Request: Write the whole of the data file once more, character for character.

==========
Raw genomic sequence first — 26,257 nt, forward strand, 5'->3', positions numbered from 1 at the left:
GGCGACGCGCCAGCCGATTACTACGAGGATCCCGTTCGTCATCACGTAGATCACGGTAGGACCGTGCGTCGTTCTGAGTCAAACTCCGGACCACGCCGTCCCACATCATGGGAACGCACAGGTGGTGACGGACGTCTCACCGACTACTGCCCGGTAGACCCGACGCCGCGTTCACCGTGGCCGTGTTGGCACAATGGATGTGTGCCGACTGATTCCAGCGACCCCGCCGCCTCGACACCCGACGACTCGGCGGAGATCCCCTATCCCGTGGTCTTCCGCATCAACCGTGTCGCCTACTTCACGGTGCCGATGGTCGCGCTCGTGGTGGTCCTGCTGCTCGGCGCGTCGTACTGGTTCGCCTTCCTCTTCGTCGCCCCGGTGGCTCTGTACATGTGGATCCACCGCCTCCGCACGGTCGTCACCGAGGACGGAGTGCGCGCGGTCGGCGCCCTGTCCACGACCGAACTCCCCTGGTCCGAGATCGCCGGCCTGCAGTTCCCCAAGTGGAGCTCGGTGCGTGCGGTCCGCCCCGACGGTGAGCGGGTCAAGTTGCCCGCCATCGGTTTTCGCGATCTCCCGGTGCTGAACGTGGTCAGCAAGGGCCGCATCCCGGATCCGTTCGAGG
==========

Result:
Raw genomic sequence first — 26,257 nt, forward strand, 5'->3', positions numbered from 1 at the left:
GGCGACGCGCCAGCCGATTACTACGAGGATCCCGTTCGTCATCACGTAGATCACGGTAGGACCGTGCGTCGTTCTGAGTCAAACTCCGGACCACGCCGTCCCACATCATGGGAACGCACAGGTGGTGACGGACGTCTCACCGACTACTGCCCGGTAGACCCGACGCCGCGTTCACCGTGGCCGTGTTGGCACAATGGATGTGTGCCGACTGATTCCAGCGACCCCGCCGCCTCGACACCCGACGACTCGGCGGAGATCCCCTATCCCGTGGTCTTCCGCATCAACCGTGTCGCCTACTTCACGGTGCCGATGGTCGCGCTCGTGGTGGTCCTGCTGCTCGGCGCGTCGTACTGGTTCGCCTTCCTCTTCGTCGCCCCGGTGGCTCTGTACATGTGGATCCACCGCCTCCGCACGGTCGTCACCGAGGACGGAGTGCGCGCGGTCGGCGCCCTGTCCACGACCGAACTCCCCTGGTCCGAGATCGCCGGCCTGCAGTTCCCCAAGTGGAGCTCGGTGCGTGCGGTCCGCCCCGACGGTGAGCGGGTCAAGTTGCCCGCCATCGGTTTTCGCGATCTCCCGGTGCTGAACGTGGTCAGCAAGGGCCGCATCCCGGATCCGTTCGAGG